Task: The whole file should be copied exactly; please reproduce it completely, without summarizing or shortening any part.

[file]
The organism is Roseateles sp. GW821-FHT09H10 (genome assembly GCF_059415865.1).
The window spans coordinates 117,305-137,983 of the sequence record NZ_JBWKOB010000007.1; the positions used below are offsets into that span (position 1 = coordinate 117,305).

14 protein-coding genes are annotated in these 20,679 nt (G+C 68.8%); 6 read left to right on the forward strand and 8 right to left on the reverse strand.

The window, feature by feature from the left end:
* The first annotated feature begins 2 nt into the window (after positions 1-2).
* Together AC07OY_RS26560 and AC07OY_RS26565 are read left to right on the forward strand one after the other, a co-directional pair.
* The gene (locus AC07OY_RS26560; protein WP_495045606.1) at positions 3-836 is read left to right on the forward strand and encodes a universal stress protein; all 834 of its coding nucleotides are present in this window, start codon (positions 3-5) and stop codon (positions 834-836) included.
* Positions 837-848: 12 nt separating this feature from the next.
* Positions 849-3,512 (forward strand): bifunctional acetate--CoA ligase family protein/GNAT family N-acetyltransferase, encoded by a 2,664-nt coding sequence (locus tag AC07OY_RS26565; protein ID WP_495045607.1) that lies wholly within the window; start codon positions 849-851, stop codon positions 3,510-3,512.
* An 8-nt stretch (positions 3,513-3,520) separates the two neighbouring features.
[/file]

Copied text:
The organism is Roseateles sp. GW821-FHT09H10 (genome assembly GCF_059415865.1).
The window spans coordinates 117,305-137,983 of the sequence record NZ_JBWKOB010000007.1; the positions used below are offsets into that span (position 1 = coordinate 117,305).

14 protein-coding genes are annotated in these 20,679 nt (G+C 68.8%); 6 read left to right on the forward strand and 8 right to left on the reverse strand.

The window, feature by feature from the left end:
* The first annotated feature begins 2 nt into the window (after positions 1-2).
* Together AC07OY_RS26560 and AC07OY_RS26565 are read left to right on the forward strand one after the other, a co-directional pair.
* The gene (locus AC07OY_RS26560; protein WP_495045606.1) at positions 3-836 is read left to right on the forward strand and encodes a universal stress protein; all 834 of its coding nucleotides are present in this window, start codon (positions 3-5) and stop codon (positions 834-836) included.
* Positions 837-848: 12 nt separating this feature from the next.
* Positions 849-3,512 (forward strand): bifunctional acetate--CoA ligase family protein/GNAT family N-acetyltransferase, encoded by a 2,664-nt coding sequence (locus tag AC07OY_RS26565; protein ID WP_495045607.1) that lies wholly within the window; start codon positions 849-851, stop codon positions 3,510-3,512.
* An 8-nt stretch (positions 3,513-3,520) separates the two neighbouring features.